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Capital gains tax and your own private home

If you sell an asset you will typically make a capital gain or loss, which is the difference between your initial purchase cost and the amount you receive when you sell the asset.

In most cases, personal assets are exempt from capital gains tax (CGT), such as your home and car. The same applies to depreciating assets used for taxable purposes, such as business equipment or fittings in a rental property.

However, there are some circumstances when CGT can apply to your home, so it is important you understand if and when CGT applies.

  • If you acquired your property before September 1985, GGT does not apply.
  • You can only have one main residence at a time, unless one is sold within six months of the other if certain conditions are met.
  • If you moved into your home as soon as practicable after acquiring it, you can treat it as your main residence from the acquisition date. Otherwise, you can treat it as your main residence from the occupation date.
  • You can choose to treat your home as your main residence if you are away for an extended period, as long as no other home is treated as a main residence for the same period.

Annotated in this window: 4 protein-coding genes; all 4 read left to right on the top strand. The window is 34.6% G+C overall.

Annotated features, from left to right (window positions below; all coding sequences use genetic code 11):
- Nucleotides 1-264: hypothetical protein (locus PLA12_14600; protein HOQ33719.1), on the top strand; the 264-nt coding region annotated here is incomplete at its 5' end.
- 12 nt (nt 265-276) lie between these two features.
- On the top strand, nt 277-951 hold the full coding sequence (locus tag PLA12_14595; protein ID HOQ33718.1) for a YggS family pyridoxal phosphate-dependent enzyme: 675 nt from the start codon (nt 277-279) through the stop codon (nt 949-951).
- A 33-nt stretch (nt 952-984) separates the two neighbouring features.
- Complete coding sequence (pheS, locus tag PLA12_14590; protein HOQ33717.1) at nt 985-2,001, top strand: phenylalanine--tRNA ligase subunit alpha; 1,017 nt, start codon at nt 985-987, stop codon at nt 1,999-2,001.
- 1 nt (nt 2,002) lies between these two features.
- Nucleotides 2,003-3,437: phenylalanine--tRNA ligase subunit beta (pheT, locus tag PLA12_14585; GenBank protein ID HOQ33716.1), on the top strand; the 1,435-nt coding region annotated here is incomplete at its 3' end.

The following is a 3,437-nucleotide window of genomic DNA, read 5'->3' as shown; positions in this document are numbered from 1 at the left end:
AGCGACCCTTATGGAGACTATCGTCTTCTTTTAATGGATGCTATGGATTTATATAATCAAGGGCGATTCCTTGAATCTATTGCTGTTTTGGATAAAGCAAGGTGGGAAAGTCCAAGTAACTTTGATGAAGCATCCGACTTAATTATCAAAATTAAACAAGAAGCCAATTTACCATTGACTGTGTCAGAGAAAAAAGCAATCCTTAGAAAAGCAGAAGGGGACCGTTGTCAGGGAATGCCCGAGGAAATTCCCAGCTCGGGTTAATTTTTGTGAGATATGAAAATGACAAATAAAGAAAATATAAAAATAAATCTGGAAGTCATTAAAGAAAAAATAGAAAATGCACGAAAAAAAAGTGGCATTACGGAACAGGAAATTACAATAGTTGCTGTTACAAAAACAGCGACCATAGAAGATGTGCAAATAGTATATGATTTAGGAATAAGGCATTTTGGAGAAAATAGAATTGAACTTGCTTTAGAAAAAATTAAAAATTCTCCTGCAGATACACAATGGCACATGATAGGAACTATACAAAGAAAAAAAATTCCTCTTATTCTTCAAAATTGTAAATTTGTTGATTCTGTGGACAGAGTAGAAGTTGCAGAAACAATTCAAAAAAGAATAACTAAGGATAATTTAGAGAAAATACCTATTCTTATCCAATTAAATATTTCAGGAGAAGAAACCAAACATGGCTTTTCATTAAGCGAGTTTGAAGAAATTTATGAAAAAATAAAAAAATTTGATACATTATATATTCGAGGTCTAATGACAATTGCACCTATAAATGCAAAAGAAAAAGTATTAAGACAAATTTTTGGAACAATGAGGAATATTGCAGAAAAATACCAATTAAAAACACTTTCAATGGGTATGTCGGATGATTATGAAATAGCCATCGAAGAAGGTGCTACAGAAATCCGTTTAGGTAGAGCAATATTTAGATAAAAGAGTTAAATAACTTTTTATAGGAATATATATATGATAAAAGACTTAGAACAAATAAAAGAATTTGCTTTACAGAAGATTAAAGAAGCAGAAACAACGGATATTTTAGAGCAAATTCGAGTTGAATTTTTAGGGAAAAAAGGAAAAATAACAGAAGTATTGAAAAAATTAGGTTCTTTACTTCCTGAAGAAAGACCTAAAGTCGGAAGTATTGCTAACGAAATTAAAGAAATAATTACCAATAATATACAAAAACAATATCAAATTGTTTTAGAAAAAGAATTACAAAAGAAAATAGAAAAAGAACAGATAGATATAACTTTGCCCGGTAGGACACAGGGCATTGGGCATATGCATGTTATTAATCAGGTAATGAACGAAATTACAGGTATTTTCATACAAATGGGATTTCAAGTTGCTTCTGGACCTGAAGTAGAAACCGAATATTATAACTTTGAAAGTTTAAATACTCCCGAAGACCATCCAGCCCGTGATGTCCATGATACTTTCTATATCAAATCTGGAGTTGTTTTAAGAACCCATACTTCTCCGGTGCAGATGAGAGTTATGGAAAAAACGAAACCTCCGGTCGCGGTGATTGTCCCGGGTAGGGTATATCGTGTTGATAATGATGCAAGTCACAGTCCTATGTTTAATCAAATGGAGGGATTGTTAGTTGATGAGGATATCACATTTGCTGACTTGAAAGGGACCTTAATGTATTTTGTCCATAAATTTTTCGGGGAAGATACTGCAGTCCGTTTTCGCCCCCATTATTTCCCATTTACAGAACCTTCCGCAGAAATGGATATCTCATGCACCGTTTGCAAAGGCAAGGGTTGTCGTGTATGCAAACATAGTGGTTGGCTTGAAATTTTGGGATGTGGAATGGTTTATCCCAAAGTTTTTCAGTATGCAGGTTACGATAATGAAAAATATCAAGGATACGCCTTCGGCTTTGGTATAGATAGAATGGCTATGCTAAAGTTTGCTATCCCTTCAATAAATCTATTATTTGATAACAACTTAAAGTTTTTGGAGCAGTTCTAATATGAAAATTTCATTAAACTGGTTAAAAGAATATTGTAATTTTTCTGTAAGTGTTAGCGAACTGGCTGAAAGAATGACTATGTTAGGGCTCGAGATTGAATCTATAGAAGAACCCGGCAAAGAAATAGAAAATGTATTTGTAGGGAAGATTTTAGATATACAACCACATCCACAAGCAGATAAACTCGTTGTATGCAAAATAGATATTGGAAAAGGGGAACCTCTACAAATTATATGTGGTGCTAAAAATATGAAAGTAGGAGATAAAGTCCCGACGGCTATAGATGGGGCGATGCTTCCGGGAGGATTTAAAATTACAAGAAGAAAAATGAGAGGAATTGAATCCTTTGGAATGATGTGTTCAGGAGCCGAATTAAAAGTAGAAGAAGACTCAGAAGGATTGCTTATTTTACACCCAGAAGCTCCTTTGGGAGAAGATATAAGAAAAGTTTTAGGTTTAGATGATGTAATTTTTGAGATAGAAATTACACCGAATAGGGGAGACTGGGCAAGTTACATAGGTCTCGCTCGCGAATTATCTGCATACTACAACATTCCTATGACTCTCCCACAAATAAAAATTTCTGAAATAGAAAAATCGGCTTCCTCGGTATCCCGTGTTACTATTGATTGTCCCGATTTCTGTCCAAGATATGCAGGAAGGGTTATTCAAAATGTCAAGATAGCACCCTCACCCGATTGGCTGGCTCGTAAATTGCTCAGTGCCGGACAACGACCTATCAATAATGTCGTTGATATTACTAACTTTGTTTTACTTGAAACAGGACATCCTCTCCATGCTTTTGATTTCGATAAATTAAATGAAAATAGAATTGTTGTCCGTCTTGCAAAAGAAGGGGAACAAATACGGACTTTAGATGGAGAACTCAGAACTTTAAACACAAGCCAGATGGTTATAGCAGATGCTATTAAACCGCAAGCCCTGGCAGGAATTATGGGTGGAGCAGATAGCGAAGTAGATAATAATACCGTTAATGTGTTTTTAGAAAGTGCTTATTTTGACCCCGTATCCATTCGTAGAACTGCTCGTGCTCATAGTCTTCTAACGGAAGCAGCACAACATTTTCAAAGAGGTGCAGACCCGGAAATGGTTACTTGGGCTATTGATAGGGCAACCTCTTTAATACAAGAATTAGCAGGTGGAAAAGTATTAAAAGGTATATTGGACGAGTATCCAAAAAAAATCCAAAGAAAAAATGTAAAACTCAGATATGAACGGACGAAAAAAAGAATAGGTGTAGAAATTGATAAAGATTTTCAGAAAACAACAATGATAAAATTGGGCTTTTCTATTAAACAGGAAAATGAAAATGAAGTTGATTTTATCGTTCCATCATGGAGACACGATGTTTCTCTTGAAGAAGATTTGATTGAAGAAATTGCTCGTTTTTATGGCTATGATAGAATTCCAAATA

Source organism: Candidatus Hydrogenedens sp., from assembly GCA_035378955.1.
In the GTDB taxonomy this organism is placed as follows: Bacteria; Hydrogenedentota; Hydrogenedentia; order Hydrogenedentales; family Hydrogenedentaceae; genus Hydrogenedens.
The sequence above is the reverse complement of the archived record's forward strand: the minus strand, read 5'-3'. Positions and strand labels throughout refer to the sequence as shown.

• If your home is used to produce assessable income (e.g., rent), your home can only be treated as a main residence during an absence for up to six years. If the six years has passed or you have another main residence, you should arrange a market valuation of your home, which will become the cost base for working out CGT.
  • If you purchased your land and constructed your home, it can qualify for an exemption for up to four years during the period of construction or renovation if certain conditions are met.
  • If you have up to two hectares of adjacent land used for private purposes and it is sold with your home, the CGT exemption applies. If more than two hectares, you need to apportion your cost base between the dwelling and land component. If the latter is the case, then you should keep your rates notice or get the selling agent to provide you with a valuation of the rest of the property. In addition to your rates notices, you should also keep track of insurance repairs and interest repayments to add them to your cost base when it comes time to sell.
  • If you do not have a rates notice or market valuation from the time of purchase, a licensed valuer can provide assistance under certain circumstances.

If you are selling and are still unsure about whether CGT applies, chat to our team today on (03) 5331 3711 or visit the ATO website.

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